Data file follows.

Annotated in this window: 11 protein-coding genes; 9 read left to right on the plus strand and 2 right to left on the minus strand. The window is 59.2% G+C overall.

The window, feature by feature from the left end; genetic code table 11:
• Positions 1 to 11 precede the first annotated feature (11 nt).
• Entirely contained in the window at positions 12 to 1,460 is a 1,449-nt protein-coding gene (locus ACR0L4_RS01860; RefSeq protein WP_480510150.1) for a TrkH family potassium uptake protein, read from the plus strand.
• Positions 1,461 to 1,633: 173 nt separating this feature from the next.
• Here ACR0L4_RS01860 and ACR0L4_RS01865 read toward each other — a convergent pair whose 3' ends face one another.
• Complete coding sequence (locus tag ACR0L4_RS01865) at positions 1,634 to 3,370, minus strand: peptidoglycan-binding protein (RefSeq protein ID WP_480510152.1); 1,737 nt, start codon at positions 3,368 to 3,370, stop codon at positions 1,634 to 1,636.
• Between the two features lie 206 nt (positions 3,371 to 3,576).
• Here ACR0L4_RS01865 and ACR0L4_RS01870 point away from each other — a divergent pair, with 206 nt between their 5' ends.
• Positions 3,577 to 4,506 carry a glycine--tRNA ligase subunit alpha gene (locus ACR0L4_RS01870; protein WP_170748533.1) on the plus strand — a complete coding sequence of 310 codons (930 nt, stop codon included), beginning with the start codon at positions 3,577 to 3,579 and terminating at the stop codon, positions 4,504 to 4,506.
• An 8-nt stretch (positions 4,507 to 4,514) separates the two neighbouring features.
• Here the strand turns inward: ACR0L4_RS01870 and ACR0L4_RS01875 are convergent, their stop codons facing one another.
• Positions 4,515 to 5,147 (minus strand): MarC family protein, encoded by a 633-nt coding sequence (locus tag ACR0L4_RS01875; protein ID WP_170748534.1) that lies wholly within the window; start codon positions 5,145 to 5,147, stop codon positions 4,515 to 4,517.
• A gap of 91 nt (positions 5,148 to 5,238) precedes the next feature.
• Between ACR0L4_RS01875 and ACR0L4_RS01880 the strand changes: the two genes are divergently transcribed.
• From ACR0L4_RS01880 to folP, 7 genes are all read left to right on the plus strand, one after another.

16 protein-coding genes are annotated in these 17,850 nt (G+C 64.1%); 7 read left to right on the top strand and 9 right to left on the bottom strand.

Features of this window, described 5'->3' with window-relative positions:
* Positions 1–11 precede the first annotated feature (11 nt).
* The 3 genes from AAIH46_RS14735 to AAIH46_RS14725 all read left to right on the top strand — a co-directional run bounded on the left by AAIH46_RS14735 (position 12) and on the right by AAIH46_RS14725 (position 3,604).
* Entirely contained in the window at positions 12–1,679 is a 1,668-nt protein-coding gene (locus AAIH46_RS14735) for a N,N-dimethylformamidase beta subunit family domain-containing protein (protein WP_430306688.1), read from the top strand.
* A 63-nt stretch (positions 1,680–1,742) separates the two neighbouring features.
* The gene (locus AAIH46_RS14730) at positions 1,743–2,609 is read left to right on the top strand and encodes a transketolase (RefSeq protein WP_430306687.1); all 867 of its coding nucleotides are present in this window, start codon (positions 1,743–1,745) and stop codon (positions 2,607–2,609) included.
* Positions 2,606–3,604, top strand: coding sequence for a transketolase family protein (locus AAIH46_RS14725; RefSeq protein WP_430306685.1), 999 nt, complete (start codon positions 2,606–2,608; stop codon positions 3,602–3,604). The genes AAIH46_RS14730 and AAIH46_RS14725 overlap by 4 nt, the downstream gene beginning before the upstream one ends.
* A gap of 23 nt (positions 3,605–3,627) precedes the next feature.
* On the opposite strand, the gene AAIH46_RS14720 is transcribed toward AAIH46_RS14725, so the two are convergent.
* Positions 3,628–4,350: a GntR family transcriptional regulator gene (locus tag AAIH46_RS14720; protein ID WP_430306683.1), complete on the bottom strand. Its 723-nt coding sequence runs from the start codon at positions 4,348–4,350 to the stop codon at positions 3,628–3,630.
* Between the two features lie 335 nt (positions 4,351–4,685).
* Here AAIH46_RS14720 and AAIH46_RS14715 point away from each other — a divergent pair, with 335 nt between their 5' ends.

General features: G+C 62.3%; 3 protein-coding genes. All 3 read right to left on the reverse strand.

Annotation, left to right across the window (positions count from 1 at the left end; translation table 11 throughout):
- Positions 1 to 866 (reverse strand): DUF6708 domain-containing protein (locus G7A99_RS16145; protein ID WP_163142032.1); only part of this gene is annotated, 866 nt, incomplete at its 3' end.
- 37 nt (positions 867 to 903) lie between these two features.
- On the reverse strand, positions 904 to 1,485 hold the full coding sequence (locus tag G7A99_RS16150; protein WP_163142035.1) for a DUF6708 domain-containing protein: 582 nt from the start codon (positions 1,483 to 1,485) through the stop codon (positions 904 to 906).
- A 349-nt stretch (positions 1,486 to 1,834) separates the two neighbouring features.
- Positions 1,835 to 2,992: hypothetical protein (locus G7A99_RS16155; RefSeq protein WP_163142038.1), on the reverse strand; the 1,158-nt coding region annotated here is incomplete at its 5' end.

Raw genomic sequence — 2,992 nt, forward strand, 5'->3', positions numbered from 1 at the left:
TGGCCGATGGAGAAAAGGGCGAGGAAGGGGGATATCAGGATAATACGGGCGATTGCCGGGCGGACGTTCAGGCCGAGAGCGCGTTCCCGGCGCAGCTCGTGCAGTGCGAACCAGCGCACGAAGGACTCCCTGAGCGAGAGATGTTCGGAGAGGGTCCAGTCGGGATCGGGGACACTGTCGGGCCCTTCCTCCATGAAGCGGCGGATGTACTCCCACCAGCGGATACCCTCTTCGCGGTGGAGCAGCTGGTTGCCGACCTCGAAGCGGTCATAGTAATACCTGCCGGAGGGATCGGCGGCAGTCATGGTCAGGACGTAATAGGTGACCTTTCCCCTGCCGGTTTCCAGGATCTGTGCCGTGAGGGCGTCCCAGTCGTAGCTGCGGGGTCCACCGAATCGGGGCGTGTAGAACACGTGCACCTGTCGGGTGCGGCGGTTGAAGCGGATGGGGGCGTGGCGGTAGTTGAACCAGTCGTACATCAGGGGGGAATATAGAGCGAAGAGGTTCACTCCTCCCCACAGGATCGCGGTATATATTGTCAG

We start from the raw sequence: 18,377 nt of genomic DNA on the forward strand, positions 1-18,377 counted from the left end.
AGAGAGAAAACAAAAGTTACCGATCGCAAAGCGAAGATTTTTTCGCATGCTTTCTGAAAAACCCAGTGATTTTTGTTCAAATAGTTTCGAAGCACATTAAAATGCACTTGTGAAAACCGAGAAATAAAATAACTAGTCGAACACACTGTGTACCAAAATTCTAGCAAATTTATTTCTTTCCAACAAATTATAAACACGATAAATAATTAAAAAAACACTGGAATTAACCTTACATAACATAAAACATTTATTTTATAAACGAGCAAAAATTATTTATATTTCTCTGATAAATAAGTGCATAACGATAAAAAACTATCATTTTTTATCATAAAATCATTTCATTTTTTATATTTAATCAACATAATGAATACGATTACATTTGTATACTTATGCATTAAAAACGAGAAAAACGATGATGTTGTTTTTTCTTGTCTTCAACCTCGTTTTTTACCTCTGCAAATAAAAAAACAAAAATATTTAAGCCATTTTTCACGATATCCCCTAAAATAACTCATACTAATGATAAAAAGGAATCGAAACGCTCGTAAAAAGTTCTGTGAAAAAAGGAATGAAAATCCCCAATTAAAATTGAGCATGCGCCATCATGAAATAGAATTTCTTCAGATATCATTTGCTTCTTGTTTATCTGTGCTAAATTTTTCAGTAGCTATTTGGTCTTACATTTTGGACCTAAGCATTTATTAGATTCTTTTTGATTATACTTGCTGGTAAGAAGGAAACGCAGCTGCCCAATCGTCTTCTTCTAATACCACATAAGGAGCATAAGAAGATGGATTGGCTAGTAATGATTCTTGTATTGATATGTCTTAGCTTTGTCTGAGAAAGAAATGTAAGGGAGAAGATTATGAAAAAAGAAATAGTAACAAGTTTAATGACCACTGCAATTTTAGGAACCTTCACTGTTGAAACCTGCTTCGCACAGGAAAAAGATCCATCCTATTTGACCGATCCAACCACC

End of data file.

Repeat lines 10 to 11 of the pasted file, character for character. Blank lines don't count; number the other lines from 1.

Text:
• Positions 3,577 to 4,506 carry a glycine--tRNA ligase subunit alpha gene (locus ACR0L4_RS01870; protein WP_170748533.1) on the plus strand — a complete coding sequence of 310 codons (930 nt, stop codon included), beginning with the start codon at positions 3,577 to 3,579 and terminating at the stop codon, positions 4,504 to 4,506.
• An 8-nt stretch (positions 4,507 to 4,514) separates the two neighbouring features.